Of the 115,033 households, 32.9% had children under the age of 18 living with them, 56.4% were married couples living together, 8.9% had a female householder with no husband present, 30.6% were non-families, and 23.5% of all households were made up of individuals. The average household size was 2.54 and the average family size was 3.03. The median age was 42.2 years.
The median income for a household in the county was $75,825 and the median income for a family was $90,463. Males had a median income of $61,443 versus $42,478 for females. The per capita income for the county was $35,889. About 3.0% of families and 4.7% of the population were below the poverty line, including 4.9% of those under age 18 and 6.0% of those age 65 or over.
Politics and government
Rockingham County has historically been a Republican stronghold, but the county is now competitive. Three Democratic presidential nominees have won it since 1964, including Joe Biden in 2020, who was the first to win a majority since Lyndon B. Johnson.
The county is divided between the Democratic stronghold that is the Seacoast Region, and the conservative western portions of the county.
Rockingham County is one of only thirteen counties to have voted for Obama in 2008, Romney in 2012, Trump in 2016, and Biden in 2020.[a]
The executive power of Rockingham County's government is held by three county commissioners, each representing one of the three commissioner districts within the county.
|District 1||Kate Coyle||Portsmouth, NH||Democratic|
|District 2||Thomas Tombarello||Sandown, NH||Republican|
|District 3||Brian Chirichiello||Derry, NH||Republican|
In addition to the County Commission, there are five directly elected officials: they include County Attorney, Register of Deeds, County Sheriff, Register of Probate, and County Treasurer.
|County Attorney||Patricia Conway (R)|
|Register of Deeds||Cathy Stacey (R)|
|County Sheriff||Chuck Massahos (R)|
|Register of Probate||Ray Tweedie (R)|
|County Treasurer||Scott Priestley (R)|
The legislative branch of Rockingham County is made up of the members of the New Hampshire House of Representatives from the county. In total, as of August 2018 there are 90 members from 37 different districts.
|District||Areas of Rockingham County||Senator||Party||First elected||Residence|
|14||Londonderry, Auburn||Sharon Carson||Republican||2010||Londonderry|
|17||Raymond, Northwood, Nottingham, Deerfield||John Reagan||Republican||2012||Deerfield|
|19||Windham, Derry, Hampstead||Regina Birdsell||Republican||2014||Hampstead|
|21||Portsmouth, Newington, Newmarket, Newfields||Rebecca Perkins Kwoka||Democratic||2020||Portsmouth|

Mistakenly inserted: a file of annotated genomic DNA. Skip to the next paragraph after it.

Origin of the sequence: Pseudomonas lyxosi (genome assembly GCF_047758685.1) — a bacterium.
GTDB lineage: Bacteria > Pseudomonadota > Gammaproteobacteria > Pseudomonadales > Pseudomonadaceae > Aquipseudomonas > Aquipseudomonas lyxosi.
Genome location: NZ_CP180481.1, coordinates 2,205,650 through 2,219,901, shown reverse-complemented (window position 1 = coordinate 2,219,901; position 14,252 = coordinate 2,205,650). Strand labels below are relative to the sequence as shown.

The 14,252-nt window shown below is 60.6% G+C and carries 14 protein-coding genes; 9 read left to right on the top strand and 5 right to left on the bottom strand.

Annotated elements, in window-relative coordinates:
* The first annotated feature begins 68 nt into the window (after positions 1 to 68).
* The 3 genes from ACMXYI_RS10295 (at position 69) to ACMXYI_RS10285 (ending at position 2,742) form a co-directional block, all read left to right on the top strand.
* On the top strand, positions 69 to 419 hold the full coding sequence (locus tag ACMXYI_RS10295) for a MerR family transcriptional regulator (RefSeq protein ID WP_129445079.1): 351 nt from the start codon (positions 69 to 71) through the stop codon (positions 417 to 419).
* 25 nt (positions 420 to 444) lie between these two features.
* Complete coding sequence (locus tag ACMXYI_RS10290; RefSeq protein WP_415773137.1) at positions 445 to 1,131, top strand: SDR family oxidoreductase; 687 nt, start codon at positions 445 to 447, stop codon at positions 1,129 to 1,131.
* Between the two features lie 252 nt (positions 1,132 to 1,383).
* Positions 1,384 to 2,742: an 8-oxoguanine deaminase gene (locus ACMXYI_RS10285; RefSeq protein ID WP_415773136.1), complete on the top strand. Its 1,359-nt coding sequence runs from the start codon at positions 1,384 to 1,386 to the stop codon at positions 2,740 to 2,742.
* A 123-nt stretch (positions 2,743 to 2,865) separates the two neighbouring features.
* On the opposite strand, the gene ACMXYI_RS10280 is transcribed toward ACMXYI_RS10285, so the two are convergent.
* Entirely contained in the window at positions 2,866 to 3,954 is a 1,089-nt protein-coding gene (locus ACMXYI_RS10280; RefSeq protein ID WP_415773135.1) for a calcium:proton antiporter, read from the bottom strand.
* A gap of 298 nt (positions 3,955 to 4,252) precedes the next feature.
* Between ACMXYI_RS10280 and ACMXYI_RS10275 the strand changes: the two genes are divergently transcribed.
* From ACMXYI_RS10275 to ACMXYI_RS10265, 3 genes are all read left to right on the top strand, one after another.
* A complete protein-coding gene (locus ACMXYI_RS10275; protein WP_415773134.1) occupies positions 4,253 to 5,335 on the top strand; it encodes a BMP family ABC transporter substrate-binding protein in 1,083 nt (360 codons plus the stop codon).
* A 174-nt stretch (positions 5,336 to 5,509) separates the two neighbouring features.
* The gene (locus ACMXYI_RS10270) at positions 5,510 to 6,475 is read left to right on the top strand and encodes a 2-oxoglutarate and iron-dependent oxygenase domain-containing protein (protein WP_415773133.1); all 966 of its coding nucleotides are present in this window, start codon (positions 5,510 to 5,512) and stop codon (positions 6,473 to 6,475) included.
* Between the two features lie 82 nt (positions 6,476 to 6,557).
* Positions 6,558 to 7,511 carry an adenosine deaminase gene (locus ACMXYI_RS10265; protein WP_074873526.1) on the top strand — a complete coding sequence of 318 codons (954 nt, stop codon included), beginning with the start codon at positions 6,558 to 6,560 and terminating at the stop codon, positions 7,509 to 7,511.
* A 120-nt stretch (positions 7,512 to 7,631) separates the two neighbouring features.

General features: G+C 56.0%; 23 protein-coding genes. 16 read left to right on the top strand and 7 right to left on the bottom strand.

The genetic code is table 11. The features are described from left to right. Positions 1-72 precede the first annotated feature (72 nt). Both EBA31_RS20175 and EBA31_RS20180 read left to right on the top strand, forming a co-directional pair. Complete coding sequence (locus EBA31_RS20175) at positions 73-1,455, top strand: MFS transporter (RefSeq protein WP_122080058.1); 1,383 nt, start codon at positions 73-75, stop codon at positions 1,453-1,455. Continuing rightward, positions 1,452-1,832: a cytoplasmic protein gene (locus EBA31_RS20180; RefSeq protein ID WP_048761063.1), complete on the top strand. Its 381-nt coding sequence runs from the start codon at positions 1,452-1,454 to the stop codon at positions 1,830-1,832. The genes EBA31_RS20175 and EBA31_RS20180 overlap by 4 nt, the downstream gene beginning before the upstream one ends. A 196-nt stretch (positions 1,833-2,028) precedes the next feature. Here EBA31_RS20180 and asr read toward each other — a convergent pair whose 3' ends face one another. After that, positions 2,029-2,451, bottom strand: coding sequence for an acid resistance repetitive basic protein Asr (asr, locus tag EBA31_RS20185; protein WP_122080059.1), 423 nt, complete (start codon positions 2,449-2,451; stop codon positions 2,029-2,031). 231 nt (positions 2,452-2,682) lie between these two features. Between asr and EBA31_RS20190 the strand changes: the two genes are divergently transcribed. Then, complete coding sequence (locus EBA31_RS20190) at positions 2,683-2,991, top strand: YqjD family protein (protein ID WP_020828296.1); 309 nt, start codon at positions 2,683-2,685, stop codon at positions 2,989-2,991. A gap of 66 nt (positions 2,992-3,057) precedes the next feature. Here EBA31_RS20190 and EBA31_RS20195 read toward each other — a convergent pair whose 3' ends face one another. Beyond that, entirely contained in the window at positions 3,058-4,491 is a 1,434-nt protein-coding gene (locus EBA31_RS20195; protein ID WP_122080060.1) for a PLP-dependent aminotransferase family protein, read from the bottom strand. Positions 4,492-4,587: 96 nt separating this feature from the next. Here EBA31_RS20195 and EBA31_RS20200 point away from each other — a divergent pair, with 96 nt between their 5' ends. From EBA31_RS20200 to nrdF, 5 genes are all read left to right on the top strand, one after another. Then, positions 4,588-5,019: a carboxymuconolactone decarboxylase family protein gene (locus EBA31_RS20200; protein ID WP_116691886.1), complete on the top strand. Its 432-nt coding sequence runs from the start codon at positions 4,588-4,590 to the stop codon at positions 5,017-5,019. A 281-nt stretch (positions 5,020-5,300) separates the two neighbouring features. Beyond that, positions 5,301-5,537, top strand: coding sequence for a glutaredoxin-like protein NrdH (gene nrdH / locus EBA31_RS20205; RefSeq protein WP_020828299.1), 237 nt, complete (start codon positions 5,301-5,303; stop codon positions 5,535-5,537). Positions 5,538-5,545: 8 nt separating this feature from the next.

|22||Salem, Atkinston, Plaistow||Chuck Morse||Republican||2010||Salem|
|23||Exeter, Brentwood, Epping, Fremont, Kingston, East Kingston, Danville, Sandown, Chester||Bill Gannon||Republican||2020||Sandown|
|24||New Castle, Rye, Stratham, North Hampton, Greenland, Hampton, Hampton Falls, Seabrook, Kensington, South Hampton Newton||Tom Sherman||Democratic||2018||Rye|
Strawbery Banke Museum in Portsmouth is a collection of historic buildings from the 17th through 19th centuries. Canobie Lake Park, in Salem, is an amusement park that opened in 1902. Rockingham Park racetrack, which featured weekly horse racing until 2009, was also in Salem. The site of the former track, next to the Mall at Rockingham Park, is being redeveloped as Tuscan Village, a mixed-use development. America's Stonehenge, which claims to be a pre-Columbian collection of stone structures, is in northern Salem. Derry was home to poet Robert Frost, who taught at nearby Pinkerton Academy. His home, the Robert Frost Farm, has been preserved as a state park.
Rockingham County is also home to New Hampshire's entire seacoast and features several popular resort towns. Hampton Beach has a boardwalk and Hampton Beach Casino Ballroom. Rye features several undeveloped beaches such as Odiorne Point State Park and contains New Hampshire's portion of the Isles of Shoals. Seabrook contains Seabrook Greyhound Park and the Seabrook Nuclear Power Plant, the last nuclear plant opened in the United States.
- Brentwood (county seat)
- East Kingston
- Hampton Falls
- New Castle
- North Hampton
- South Hampton
- Candia Four Corners
- East Candia
- East Derry
- East Hampstead
- Newton Junction
- North Salem
- West Nottingham
School districts include:
- K-12 districts
- Secondary districts
- Elementary districts
- Auburn School District
- Brentwood School District
- Candia School District
- Chester School District
- Deerfield School District
- Derry School District
- East Kingston School District
- Exeter School District
- Fremont School District
- Greenland School District
- Hampstead School District